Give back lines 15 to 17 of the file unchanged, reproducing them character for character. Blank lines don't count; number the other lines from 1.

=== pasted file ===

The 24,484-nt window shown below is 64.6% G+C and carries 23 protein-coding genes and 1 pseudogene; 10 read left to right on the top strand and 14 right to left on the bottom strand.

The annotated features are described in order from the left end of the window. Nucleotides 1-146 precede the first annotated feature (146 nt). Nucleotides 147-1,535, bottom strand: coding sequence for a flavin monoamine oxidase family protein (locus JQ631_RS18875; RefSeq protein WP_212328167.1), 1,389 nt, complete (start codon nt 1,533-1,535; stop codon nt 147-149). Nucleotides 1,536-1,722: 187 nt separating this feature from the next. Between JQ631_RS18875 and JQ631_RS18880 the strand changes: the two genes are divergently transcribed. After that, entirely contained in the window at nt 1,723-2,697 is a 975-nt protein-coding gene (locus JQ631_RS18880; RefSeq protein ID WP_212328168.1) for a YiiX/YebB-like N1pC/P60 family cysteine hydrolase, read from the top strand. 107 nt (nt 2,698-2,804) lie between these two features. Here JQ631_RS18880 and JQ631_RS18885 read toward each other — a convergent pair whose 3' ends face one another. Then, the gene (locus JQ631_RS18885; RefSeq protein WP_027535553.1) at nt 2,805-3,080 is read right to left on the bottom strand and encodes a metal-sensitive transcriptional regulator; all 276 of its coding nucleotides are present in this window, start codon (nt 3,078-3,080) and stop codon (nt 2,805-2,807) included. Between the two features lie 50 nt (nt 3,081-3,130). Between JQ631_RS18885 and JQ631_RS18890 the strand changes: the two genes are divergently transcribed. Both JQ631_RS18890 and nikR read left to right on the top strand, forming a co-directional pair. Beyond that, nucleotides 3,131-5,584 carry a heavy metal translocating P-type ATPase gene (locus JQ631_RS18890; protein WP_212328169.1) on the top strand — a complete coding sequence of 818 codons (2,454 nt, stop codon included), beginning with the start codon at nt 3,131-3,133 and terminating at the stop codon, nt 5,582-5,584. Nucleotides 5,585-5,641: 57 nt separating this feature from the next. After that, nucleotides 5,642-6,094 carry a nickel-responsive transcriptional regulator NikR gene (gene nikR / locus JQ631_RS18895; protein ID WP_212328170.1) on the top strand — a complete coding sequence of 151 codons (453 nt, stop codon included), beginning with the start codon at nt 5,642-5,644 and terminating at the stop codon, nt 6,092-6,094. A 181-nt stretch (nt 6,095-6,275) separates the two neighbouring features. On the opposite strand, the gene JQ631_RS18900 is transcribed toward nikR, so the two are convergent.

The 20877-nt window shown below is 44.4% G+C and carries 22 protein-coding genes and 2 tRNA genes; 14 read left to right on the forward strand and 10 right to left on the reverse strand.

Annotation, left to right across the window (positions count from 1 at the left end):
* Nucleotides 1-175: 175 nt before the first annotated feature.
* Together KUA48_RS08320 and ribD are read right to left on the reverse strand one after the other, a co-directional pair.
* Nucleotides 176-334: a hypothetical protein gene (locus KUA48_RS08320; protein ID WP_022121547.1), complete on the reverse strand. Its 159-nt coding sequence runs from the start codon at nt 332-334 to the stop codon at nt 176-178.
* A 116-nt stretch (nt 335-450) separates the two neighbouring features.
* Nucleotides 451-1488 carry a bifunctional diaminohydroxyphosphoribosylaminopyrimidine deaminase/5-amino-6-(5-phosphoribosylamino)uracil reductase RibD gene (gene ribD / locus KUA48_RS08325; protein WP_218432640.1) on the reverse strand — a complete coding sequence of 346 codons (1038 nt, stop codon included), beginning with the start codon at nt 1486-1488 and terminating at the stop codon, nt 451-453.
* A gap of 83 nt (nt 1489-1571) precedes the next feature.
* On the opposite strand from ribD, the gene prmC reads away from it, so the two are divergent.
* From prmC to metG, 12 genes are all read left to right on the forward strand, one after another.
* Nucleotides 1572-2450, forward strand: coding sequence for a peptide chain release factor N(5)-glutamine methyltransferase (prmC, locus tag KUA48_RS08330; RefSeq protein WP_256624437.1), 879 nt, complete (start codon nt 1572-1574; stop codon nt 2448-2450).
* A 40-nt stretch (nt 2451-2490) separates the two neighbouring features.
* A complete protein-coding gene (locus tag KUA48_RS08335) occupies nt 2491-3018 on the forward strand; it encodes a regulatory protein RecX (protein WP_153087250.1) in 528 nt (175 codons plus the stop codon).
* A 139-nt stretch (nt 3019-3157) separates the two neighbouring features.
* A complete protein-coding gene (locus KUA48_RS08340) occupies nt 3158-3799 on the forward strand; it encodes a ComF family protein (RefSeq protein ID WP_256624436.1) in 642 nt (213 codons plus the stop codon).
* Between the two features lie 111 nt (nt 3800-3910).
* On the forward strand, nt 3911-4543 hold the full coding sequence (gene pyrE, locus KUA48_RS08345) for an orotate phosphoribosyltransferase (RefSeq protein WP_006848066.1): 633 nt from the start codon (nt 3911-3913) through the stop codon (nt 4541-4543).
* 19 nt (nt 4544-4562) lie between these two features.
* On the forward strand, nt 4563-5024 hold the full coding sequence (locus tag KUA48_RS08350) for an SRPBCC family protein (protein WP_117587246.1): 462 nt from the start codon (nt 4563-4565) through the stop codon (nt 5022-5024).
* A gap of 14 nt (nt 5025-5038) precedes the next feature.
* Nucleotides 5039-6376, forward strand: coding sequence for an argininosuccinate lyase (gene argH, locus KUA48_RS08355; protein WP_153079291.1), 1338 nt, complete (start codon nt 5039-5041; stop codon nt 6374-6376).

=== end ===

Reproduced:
* A complete protein-coding gene (locus tag KUA48_RS08335) occupies nt 2491-3018 on the forward strand; it encodes a regulatory protein RecX (protein WP_153087250.1) in 528 nt (175 codons plus the stop codon).
* A 139-nt stretch (nt 3019-3157) separates the two neighbouring features.
* A complete protein-coding gene (locus KUA48_RS08340) occupies nt 3158-3799 on the forward strand; it encodes a ComF family protein (RefSeq protein ID WP_256624436.1) in 642 nt (213 codons plus the stop codon).